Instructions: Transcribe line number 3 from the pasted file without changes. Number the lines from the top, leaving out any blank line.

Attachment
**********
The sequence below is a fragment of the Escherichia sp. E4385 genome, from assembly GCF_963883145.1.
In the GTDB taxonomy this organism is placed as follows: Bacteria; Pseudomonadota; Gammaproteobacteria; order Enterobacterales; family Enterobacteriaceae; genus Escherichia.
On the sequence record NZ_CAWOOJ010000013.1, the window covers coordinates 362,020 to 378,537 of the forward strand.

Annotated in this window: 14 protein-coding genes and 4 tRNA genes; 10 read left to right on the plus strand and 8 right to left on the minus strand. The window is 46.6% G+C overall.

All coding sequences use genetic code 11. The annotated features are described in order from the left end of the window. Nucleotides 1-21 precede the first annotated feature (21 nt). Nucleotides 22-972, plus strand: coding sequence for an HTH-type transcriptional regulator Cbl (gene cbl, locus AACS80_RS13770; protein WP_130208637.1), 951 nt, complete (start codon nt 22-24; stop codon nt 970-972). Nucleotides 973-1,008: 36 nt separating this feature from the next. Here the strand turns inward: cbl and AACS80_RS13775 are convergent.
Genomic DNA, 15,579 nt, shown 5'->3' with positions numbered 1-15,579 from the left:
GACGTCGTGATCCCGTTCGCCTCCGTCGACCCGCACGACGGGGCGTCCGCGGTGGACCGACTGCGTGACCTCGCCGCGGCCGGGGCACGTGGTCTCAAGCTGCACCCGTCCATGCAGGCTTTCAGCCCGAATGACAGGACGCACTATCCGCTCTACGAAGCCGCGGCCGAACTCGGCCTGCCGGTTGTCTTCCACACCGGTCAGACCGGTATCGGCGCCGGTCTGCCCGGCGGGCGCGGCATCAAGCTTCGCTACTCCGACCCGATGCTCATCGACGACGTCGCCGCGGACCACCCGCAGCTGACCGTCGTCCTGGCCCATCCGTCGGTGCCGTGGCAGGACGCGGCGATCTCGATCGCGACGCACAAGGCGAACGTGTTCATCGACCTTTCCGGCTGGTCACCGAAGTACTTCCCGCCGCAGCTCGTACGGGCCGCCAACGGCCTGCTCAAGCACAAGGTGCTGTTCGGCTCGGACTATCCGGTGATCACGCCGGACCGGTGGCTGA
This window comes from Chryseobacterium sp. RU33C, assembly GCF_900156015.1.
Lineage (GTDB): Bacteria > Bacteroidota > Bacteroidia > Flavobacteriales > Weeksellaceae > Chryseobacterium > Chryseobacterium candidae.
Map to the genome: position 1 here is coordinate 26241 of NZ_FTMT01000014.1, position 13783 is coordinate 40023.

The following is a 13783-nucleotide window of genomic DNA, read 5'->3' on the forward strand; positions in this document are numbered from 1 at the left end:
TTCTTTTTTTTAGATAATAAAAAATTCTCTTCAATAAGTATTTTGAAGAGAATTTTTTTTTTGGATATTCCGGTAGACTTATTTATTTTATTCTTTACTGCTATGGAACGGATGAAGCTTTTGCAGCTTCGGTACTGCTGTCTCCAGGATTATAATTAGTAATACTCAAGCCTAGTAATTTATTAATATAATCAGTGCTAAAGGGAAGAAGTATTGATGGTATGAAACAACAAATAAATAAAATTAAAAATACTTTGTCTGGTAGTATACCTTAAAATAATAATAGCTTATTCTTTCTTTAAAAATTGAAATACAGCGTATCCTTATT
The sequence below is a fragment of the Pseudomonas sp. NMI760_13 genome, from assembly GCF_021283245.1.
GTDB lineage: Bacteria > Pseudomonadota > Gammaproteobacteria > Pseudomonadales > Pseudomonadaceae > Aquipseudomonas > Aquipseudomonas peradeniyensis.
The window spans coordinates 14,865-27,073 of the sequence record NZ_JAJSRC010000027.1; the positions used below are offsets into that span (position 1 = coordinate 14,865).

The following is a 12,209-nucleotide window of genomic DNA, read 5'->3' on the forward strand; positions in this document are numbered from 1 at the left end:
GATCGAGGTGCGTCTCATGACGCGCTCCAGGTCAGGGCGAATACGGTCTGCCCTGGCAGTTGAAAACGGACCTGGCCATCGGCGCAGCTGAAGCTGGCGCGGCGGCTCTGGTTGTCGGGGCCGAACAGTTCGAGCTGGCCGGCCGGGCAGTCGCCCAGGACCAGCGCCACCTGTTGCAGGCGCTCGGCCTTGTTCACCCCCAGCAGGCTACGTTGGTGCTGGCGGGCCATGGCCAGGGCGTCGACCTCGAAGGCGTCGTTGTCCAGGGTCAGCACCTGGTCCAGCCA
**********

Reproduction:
On the sequence record NZ_CAWOOJ010000013.1, the window covers coordinates 362,020 to 378,537 of the forward strand.